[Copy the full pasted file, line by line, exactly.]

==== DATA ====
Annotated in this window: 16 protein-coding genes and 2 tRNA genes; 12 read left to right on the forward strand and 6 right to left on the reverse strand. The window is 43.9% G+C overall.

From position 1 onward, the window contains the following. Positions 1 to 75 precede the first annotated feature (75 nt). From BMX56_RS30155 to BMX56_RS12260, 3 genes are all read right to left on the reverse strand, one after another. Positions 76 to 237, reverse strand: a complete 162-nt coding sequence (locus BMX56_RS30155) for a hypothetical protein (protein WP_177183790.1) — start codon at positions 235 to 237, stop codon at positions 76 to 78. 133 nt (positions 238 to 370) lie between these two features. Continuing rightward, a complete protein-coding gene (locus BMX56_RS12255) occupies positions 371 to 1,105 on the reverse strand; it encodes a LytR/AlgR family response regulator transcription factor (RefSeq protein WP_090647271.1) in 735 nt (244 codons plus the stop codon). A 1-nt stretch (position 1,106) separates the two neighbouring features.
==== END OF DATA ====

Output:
Annotated in this window: 16 protein-coding genes and 2 tRNA genes; 12 read left to right on the forward strand and 6 right to left on the reverse strand. The window is 43.9% G+C overall.

From position 1 onward, the window contains the following. Positions 1 to 75 precede the first annotated feature (75 nt). From BMX56_RS30155 to BMX56_RS12260, 3 genes are all read right to left on the reverse strand, one after another. Positions 76 to 237, reverse strand: a complete 162-nt coding sequence (locus BMX56_RS30155) for a hypothetical protein (protein WP_177183790.1) — start codon at positions 235 to 237, stop codon at positions 76 to 78. 133 nt (positions 238 to 370) lie between these two features. Continuing rightward, a complete protein-coding gene (locus BMX56_RS12255) occupies positions 371 to 1,105 on the reverse strand; it encodes a LytR/AlgR family response regulator transcription factor (RefSeq protein WP_090647271.1) in 735 nt (244 codons plus the stop codon). A 1-nt stretch (position 1,106) separates the two neighbouring features.